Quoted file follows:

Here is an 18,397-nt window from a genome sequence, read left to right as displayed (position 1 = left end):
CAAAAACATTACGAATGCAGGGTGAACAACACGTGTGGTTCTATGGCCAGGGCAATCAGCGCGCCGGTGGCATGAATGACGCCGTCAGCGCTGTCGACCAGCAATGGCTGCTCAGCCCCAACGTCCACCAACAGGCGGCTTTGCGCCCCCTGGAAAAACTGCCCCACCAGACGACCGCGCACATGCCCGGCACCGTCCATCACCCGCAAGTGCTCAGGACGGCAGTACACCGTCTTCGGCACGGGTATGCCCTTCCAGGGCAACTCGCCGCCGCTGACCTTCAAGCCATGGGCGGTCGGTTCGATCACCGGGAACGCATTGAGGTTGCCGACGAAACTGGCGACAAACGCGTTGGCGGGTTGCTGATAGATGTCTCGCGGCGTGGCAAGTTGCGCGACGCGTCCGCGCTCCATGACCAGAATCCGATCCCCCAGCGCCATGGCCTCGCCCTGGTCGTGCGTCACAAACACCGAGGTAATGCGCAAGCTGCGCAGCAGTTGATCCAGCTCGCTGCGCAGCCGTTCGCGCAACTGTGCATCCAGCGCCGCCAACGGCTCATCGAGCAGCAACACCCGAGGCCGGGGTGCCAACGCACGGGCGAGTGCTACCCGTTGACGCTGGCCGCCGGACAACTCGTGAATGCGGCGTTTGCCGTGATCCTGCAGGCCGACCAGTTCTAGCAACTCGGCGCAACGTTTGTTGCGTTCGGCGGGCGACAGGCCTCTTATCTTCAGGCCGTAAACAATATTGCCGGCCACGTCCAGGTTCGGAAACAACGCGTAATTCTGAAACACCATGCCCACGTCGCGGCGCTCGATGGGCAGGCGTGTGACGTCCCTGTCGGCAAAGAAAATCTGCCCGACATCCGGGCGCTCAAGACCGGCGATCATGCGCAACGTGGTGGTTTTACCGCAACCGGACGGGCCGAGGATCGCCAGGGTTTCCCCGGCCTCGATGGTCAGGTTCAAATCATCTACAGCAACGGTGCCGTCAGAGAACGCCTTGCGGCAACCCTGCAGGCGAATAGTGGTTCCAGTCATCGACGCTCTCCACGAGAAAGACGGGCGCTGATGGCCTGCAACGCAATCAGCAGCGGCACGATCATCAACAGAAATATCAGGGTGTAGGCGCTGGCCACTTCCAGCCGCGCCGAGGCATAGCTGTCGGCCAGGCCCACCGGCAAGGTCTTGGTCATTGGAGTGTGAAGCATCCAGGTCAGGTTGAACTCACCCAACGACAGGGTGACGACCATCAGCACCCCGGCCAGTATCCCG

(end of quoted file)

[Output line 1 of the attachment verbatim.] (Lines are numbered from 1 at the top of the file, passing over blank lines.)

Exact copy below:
Here is an 18,397-nt window from a genome sequence, read left to right as displayed (position 1 = left end):